Lizard rehoming at Omāroro

Published 09/11/2020

Lizards living in the area where the new Omāroro reservoir site is being constructed in Prince of Wales Park in the Town Belt are being rehomed.

The new Omāroro reservoir site in Prince of Wales Park in the Town Belt. Lizards living in the area are being rehomed. 

By Jim McNaughton

Work is about to start on excavating the site for Wellington’s new 35 million litre water reservoir in the Wellington Town Belt, which will double the city’s drinking water storage. But some very delicate work has been undertaken before that can start with the rehoming of lizards that live in the vegetation around the site.

Wellington Water Major Project Director Stephen Wright says creating special new lizard habitats and capturing and relocating the lizards had to be done at the right time, after they came out of hibernation. Four lizard habitats or ‘hotels’ were set up in an area overlooking the site during August by volunteers from the community and students from Wellington High School overseen by a team from the contractor HEB Construction.

Lizard hotel
Lizards captured on the construction site (27 so far and counting) are being relocated to four ‘lizard hotels’ in the area.


Made of logs, soil and leaf litter, the habitats and the permit to relocate the lizards are managed by the Department of Conservation for the range of different species of lizards and skinks found in Wellington. At the same time, Department of Conservation approved ecologists set around 50 special lizard ‘traps’ in and around the reservoir site. These are very gentle traps, effectively small lined buckets buried in the ground covered in corrugated iron, which lizards will slip into but not be able to get out. The traps were monitored daily.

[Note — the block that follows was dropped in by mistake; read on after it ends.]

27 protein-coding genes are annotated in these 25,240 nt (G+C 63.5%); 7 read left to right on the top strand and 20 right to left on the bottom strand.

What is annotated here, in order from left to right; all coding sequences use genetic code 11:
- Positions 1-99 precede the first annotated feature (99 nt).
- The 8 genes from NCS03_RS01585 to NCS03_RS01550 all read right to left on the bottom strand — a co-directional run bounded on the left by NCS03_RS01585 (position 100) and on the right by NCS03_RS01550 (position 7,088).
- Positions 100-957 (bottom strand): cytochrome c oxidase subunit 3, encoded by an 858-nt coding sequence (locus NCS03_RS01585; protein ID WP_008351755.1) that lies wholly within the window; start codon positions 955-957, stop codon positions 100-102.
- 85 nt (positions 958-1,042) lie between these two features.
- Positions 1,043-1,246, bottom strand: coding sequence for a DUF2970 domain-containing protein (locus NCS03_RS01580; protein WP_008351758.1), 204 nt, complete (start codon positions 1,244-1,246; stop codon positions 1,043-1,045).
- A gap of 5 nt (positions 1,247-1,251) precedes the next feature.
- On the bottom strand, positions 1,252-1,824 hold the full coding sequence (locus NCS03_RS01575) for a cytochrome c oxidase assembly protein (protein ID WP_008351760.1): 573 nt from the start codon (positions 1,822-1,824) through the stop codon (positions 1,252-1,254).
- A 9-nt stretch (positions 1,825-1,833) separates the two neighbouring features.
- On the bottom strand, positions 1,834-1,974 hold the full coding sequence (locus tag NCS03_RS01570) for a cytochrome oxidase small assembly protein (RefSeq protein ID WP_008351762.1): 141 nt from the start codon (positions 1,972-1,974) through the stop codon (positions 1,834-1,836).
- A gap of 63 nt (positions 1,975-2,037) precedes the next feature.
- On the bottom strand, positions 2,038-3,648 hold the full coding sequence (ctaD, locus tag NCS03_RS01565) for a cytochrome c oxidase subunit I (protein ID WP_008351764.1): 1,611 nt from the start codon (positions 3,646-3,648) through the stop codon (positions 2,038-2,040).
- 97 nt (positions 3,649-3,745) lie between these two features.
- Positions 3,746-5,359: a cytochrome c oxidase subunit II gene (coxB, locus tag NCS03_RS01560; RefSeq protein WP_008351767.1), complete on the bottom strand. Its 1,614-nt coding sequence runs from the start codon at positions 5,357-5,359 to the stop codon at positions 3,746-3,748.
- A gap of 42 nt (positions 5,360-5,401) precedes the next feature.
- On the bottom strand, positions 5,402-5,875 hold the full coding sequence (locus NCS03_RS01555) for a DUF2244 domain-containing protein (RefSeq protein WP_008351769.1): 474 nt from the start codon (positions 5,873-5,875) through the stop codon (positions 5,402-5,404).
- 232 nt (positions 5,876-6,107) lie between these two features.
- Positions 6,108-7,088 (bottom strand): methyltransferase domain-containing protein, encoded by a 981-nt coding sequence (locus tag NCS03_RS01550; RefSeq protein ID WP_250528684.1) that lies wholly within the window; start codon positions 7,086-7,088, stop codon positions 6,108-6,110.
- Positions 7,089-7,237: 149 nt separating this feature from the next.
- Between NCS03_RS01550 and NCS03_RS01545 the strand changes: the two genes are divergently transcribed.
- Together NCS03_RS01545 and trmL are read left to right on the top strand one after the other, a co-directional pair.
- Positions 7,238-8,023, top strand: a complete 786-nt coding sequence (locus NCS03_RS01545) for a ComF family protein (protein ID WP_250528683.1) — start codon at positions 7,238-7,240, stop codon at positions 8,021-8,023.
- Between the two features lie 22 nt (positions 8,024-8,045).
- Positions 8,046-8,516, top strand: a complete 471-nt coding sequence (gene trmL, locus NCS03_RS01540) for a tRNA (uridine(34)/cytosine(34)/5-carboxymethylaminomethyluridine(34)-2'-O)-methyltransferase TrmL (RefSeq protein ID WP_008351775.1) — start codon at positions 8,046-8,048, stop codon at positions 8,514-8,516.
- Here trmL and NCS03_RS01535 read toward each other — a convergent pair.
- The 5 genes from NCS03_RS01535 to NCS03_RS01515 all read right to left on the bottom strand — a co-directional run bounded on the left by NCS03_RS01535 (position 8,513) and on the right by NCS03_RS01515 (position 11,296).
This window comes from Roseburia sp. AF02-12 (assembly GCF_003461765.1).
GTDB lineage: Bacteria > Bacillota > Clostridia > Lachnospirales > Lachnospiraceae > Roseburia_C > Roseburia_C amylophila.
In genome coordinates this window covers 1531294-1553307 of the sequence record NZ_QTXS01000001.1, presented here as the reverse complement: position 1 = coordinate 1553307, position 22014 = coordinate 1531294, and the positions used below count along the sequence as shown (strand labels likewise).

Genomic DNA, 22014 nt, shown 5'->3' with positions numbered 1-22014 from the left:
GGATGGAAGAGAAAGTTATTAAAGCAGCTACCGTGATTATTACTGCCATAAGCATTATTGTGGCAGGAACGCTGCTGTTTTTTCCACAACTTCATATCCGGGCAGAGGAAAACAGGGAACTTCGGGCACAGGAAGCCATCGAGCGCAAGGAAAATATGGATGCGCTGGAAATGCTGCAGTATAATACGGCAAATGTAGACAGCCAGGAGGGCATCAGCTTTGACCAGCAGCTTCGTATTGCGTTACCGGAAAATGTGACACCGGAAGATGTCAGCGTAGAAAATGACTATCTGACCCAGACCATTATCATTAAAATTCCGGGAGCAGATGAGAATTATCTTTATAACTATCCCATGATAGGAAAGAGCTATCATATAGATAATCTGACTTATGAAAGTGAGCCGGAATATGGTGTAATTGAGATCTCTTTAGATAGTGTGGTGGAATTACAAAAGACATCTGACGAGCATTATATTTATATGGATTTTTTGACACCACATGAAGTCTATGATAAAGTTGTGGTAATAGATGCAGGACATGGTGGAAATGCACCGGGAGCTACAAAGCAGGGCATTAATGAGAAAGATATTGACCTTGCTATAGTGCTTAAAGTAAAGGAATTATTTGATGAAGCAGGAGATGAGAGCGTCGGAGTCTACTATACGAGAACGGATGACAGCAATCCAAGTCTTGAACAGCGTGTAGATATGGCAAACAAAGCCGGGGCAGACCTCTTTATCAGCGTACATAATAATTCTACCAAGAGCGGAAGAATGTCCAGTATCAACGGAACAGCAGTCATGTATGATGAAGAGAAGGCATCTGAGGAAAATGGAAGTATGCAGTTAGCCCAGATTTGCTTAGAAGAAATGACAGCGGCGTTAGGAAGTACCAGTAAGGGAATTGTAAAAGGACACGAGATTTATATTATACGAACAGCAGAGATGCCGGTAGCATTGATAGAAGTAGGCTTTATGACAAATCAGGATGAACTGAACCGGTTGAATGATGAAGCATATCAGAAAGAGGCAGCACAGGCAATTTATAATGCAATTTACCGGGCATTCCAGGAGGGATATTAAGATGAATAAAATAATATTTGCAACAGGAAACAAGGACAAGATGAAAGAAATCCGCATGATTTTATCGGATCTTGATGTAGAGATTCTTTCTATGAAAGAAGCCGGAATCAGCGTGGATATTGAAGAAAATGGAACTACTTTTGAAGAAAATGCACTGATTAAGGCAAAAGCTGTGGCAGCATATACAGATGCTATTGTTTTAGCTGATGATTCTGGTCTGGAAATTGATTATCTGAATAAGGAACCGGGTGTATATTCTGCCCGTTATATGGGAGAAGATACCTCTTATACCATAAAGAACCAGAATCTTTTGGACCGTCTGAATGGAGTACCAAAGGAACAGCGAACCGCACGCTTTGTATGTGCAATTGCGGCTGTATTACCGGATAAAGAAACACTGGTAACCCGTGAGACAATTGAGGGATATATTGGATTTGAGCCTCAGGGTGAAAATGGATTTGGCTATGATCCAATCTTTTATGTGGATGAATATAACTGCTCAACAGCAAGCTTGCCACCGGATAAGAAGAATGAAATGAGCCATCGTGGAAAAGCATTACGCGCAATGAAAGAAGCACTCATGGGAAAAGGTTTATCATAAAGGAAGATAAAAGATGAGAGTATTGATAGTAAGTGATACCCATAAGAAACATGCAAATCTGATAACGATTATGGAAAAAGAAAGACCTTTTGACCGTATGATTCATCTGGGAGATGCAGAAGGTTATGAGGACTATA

Over a period of three weeks, a total of 27 lizards, including 26 Northern Grass skink, some of which were pregnant, and one Copper skink, were captured and rehomed in their new hotels. These habitats will be used to relocate any further lizards or skinks found during construction of the reservoir.

“It is important we protect the indigenous biodiversity and its habitat in the Wellington Town Belt while we build this crucial new piece of water infrastructure for Wellington city, said Stephen Wright.” Overall improvement to the environment through landscaping and working with the community has also been an important part of this project he explained.“During September, prior to vegetation clearance of the reservoir site, members of the community also gathered on Saturday to collect trees, shrubs and ferns from the site for transplanting elsewhere in the Town Belt.”

Since then HEB crews have cleared vegetation and fenced the site, along with completing a range of other site preparations including creating eleven new residents' carparks at the top of Rolleston Street and completing a new pedestrian path connecting Rolleston to Hargreaves Streets.

Russell Obee, Contractor Community Liaison Person for HEB Construction, said he is always looking for ways to involve the community. “A potter was pretty happy to receive two wheelbarrows of clay from us the other day. And we donated a pile of woodchips for a nearby garden. Things like that. The Community Reference Group help keep an eye on things as well. A fresh set of eyes is always useful.”

Other key areas of work have included completion of the upper field sediment pond to capture any runoff from the site, setting up the site compound on the upper field, and creation of silt fences to protect Papawai and Waitangi streams.

Paul Reid, HEB Construction’s manager for the project, says protecting the environment is an inspiring and rewarding part of the project.
“Looking after the environment is really important to us the contractor on this project. We are very proud to be doing this work on behalf of Wellington and Wellingtonians.”


It’s a great site! The new reservoir will be buried here, so the park will remain a green space for the public.